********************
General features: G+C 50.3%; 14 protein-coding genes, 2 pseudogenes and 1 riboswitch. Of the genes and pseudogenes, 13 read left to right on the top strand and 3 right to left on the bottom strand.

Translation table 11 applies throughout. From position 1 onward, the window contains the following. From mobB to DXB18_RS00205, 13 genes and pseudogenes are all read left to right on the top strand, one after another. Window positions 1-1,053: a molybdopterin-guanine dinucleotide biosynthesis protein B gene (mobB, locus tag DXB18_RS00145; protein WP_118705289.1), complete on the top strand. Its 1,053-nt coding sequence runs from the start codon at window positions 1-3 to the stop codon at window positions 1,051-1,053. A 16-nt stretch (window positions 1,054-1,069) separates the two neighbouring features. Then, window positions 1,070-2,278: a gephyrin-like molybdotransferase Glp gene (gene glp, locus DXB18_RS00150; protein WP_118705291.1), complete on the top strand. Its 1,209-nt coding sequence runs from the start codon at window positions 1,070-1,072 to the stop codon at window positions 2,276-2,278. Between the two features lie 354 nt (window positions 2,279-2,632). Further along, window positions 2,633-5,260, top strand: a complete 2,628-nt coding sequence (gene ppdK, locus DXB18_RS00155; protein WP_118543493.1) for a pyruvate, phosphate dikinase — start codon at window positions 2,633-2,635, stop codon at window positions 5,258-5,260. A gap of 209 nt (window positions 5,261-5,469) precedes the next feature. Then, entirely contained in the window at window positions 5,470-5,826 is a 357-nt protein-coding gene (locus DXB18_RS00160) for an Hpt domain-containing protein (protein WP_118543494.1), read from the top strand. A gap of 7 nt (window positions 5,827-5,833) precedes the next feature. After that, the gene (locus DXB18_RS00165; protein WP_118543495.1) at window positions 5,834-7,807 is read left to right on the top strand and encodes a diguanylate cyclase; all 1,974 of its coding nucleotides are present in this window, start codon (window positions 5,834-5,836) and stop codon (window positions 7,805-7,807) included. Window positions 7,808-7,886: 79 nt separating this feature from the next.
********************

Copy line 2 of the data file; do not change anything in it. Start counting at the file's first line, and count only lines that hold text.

Translation table 11 applies throughout. From position 1 onward, the window contains the following. From mobB to DXB18_RS00205, 13 genes and pseudogenes are all read left to right on the top strand, one after another. Window positions 1-1,053: a molybdopterin-guanine dinucleotide biosynthesis protein B gene (mobB, locus tag DXB18_RS00145; protein WP_118705289.1), complete on the top strand. Its 1,053-nt coding sequence runs from the start codon at window positions 1-3 to the stop codon at window positions 1,051-1,053. A 16-nt stretch (window positions 1,054-1,069) separates the two neighbouring features. Then, window positions 1,070-2,278: a gephyrin-like molybdotransferase Glp gene (gene glp, locus DXB18_RS00150; protein WP_118705291.1), complete on the top strand. Its 1,209-nt coding sequence runs from the start codon at window positions 1,070-1,072 to the stop codon at window positions 2,276-2,278. Between the two features lie 354 nt (window positions 2,279-2,632). Further along, window positions 2,633-5,260, top strand: a complete 2,628-nt coding sequence (gene ppdK, locus DXB18_RS00155; protein WP_118543493.1) for a pyruvate, phosphate dikinase — start codon at window positions 2,633-2,635, stop codon at window positions 5,258-5,260. A gap of 209 nt (window positions 5,261-5,469) precedes the next feature. Then, entirely contained in the window at window positions 5,470-5,826 is a 357-nt protein-coding gene (locus DXB18_RS00160) for an Hpt domain-containing protein (protein WP_118543494.1), read from the top strand. A gap of 7 nt (window positions 5,827-5,833) precedes the next feature. After that, the gene (locus DXB18_RS00165; protein WP_118543495.1) at window positions 5,834-7,807 is read left to right on the top strand and encodes a diguanylate cyclase; all 1,974 of its coding nucleotides are present in this window, start codon (window positions 5,834-5,836) and stop codon (window positions 7,805-7,807) included. Window positions 7,808-7,886: 79 nt separating this feature from the next.